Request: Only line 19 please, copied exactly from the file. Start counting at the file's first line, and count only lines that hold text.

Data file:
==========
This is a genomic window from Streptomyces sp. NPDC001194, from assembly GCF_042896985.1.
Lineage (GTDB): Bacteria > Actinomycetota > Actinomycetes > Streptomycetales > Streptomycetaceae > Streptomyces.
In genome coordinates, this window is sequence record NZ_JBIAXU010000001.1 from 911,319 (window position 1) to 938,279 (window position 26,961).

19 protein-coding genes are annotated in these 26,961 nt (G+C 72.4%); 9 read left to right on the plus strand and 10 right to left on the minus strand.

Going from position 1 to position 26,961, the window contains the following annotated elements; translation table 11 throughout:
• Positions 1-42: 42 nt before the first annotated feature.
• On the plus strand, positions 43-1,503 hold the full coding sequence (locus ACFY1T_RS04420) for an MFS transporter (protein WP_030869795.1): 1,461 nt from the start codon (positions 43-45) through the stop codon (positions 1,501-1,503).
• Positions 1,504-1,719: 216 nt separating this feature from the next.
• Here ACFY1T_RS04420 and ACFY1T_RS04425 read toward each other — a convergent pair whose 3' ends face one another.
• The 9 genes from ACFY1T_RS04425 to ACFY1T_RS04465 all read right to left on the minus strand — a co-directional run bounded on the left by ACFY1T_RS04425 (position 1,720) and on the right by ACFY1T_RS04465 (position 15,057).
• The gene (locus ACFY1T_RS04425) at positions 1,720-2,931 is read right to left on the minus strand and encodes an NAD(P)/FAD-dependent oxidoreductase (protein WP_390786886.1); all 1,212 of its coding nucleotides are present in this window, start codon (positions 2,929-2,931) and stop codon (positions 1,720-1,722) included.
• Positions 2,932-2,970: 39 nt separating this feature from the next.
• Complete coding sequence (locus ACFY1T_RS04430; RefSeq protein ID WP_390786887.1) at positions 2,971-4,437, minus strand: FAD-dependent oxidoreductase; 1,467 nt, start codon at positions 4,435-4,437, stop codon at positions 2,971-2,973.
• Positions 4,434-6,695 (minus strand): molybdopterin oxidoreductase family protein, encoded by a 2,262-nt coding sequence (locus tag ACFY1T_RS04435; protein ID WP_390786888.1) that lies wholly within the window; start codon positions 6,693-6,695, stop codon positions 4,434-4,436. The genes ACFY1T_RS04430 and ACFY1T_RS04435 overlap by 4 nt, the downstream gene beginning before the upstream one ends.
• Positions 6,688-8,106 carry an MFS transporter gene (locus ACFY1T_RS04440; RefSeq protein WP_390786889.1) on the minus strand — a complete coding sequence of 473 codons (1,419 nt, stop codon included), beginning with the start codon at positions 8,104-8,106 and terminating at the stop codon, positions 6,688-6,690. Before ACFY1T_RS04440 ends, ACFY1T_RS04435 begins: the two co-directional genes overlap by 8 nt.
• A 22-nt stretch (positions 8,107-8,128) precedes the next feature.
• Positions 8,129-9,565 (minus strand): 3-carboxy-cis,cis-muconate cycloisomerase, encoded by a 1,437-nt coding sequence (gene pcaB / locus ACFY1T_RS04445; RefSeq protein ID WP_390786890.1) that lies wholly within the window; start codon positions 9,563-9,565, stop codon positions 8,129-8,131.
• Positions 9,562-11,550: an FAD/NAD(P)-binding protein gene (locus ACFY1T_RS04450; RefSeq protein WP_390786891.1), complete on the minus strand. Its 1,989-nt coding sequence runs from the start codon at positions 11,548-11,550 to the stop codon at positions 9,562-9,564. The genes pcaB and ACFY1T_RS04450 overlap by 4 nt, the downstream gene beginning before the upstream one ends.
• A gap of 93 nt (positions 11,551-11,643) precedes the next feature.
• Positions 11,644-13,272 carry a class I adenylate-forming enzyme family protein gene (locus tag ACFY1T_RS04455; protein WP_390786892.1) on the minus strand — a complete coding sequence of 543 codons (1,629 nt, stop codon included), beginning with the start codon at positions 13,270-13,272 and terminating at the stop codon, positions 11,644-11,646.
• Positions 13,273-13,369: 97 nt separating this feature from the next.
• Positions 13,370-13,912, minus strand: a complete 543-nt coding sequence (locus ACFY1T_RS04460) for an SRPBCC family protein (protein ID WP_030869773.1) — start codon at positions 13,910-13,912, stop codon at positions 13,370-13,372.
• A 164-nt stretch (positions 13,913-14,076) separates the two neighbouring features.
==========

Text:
• A gap of 93 nt (positions 11,551-11,643) precedes the next feature.